Soccer fans worldwide are watching as the World Cup tournament unfolds this month in South Africa. As millions of spectators root for their teams at watch parties and sports bars throughout the nation, it seems as though America has embraced a newfound fascination with the game. Although soccer’s popularity is growing and continues to grow in the United States, it has and always will be a cultural touchstone in Latin America.
In “Temples of the Earthbound Gods,” (University of Texas Press, 2008) Christopher Gaffney (Geography and the Environment, ‘05) reflects on how soccer became an integral part of national identity, particularly in Rio de Janeiro and Buenos Aires.
Through the lens of iconic stadiums, Gaffney examines various aspects of urban culture that played out in spectator sports events – from religion to violence to expressions of sexuality and masculinity. Tracing the history and evolution of “temples” throughout the world, he provides illuminating insights into how sports fans have embraced such rituals as face painting, barbecue tailgate parties, lucky socks – even heckling.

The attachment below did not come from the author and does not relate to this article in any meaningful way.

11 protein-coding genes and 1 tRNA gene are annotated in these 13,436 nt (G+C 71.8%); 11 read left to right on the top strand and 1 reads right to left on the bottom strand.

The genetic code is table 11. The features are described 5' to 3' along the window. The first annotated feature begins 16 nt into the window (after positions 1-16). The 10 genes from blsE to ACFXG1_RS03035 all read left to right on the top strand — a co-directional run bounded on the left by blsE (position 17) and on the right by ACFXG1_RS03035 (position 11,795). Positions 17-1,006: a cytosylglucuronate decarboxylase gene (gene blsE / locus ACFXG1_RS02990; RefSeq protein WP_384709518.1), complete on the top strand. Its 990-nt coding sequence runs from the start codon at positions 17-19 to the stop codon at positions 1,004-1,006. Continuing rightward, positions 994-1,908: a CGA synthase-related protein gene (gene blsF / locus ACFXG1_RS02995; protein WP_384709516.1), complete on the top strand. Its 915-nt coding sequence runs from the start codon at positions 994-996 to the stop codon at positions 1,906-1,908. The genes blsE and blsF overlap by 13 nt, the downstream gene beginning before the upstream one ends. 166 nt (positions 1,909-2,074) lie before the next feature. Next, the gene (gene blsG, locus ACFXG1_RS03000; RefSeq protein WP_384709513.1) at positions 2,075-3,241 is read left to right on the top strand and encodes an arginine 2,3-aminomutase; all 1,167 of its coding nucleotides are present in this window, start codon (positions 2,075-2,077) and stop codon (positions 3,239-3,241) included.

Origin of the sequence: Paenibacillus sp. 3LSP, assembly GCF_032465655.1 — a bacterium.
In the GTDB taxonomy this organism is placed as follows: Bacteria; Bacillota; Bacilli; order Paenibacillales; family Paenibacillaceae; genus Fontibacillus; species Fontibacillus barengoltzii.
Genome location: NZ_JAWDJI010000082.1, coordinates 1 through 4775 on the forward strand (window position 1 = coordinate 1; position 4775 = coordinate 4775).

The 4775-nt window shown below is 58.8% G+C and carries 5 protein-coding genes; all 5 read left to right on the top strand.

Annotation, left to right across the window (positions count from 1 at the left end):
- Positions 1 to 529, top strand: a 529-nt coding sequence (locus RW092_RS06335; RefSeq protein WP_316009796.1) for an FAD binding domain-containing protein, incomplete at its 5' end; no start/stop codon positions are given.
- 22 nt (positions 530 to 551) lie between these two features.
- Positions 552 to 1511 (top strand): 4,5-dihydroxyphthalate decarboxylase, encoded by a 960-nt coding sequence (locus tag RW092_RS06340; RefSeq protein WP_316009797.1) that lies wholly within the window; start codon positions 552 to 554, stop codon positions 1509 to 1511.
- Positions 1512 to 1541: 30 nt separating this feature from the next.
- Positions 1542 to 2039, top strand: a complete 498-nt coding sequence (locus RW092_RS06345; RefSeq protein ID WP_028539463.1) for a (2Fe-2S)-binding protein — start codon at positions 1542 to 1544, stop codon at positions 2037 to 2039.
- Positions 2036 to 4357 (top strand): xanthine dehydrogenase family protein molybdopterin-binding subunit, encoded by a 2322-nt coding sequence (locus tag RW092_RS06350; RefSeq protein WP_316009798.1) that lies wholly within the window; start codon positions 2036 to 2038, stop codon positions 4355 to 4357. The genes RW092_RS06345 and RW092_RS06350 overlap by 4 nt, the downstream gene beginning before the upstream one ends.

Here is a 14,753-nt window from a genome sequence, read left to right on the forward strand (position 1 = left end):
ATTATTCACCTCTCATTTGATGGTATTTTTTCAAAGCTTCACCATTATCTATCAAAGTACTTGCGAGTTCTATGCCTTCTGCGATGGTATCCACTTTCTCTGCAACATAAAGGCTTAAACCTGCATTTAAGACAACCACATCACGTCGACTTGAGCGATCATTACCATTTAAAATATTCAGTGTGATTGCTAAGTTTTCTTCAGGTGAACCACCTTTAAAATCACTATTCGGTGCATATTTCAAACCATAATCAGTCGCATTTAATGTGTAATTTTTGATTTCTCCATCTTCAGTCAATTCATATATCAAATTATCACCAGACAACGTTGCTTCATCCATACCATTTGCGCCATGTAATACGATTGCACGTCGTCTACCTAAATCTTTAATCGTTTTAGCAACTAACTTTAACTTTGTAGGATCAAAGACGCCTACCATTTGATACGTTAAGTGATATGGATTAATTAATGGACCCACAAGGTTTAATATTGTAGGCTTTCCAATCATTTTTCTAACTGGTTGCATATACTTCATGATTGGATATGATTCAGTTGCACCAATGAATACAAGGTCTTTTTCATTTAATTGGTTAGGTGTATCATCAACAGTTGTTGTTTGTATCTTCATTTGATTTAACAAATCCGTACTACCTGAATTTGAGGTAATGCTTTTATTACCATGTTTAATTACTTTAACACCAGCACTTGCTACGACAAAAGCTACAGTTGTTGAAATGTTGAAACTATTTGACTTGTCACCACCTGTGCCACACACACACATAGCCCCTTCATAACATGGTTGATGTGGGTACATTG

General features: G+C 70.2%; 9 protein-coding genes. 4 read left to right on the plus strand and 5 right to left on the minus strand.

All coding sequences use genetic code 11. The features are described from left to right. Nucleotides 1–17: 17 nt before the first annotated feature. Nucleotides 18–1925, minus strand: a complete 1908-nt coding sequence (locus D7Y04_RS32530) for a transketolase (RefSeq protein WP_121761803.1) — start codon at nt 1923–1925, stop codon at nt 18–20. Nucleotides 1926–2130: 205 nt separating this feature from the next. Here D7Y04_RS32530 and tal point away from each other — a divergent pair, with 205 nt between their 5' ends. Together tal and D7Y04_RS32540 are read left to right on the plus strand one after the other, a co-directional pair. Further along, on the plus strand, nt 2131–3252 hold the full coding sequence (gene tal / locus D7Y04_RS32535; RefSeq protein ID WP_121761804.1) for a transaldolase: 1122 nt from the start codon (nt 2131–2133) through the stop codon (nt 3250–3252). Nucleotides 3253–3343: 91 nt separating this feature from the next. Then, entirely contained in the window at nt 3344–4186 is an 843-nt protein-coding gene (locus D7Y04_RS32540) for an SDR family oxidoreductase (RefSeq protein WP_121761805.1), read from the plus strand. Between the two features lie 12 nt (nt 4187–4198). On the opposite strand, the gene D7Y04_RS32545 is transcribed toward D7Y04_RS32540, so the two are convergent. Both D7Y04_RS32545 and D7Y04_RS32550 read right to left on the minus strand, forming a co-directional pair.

Gaffney is a journalist and local radio commentator. He has played soccer on four continents, winning the 1997 Taiwanese Footballer of the Year Award. He is currently a visiting professor in the School of Architecture and Urbanism at the Universidade Federal Fluminense in Brazil. Visit his blog to see his coverage of the World Cup.
What’s your favorite sports ritual? Share your thoughts and post a comment.